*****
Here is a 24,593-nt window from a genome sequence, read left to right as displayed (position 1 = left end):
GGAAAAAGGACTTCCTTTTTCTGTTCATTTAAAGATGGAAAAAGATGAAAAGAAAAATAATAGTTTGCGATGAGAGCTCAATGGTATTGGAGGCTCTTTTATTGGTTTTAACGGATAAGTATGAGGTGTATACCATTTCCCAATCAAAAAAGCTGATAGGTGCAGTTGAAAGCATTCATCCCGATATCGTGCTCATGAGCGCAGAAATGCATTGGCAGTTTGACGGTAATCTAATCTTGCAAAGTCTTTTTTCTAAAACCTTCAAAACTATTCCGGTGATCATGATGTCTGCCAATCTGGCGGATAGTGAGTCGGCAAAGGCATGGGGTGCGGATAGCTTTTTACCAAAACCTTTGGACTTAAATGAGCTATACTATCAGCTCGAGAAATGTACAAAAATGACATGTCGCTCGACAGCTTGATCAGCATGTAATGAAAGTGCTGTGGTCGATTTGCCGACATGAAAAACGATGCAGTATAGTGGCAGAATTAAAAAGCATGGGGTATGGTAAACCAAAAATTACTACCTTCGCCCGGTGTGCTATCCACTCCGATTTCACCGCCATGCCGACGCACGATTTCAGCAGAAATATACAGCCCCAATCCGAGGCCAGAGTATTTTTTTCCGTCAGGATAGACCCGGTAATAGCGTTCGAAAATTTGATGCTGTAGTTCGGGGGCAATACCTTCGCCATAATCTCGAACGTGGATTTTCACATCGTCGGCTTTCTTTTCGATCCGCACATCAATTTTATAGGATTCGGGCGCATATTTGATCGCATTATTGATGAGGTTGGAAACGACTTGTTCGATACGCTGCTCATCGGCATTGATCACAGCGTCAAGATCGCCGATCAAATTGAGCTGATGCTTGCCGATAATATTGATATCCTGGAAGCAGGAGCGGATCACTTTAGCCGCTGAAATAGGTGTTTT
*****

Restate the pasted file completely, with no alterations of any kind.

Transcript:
Here is a 24,593-nt window from a genome sequence, read left to right as displayed (position 1 = left end):
GGAAAAAGGACTTCCTTTTTCTGTTCATTTAAAGATGGAAAAAGATGAAAAGAAAAATAATAGTTTGCGATGAGAGCTCAATGGTATTGGAGGCTCTTTTATTGGTTTTAACGGATAAGTATGAGGTGTATACCATTTCCCAATCAAAAAAGCTGATAGGTGCAGTTGAAAGCATTCATCCCGATATCGTGCTCATGAGCGCAGAAATGCATTGGCAGTTTGACGGTAATCTAATCTTGCAAAGTCTTTTTTCTAAAACCTTCAAAACTATTCCGGTGATCATGATGTCTGCCAATCTGGCGGATAGTGAGTCGGCAAAGGCATGGGGTGCGGATAGCTTTTTACCAAAACCTTTGGACTTAAATGAGCTATACTATCAGCTCGAGAAATGTACAAAAATGACATGTCGCTCGACAGCTTGATCAGCATGTAATGAAAGTGCTGTGGTCGATTTGCCGACATGAAAAACGATGCAGTATAGTGGCAGAATTAAAAAGCATGGGGTATGGTAAACCAAAAATTACTACCTTCGCCCGGTGTGCTATCCACTCCGATTTCACCGCCATGCCGACGCACGATTTCAGCAGAAATATACAGCCCCAATCCGAGGCCAGAGTATTTTTTTCCGTCAGGATAGACCCGGTAATAGCGTTCGAAAATTTGATGCTGTAGTTCGGGGGCAATACCTTCGCCATAATCTCGAACGTGGATTTTCACATCGTCGGCTTTCTTTTCGATCCGCACATCAATTTTATAGGATTCGGGCGCATATTTGATCGCATTATTGATGAGGTTGGAAACGACTTGTTCGATACGCTGCTCATCGGCATTGATCACAGCGTCAAGATCGCCGATCAAATTGAGCTGATGCTTGCCGATAATATTGATATCCTGGAAGCAGGAGCGGATCACTTTAGCCGCTGAAATAGGTGTTTT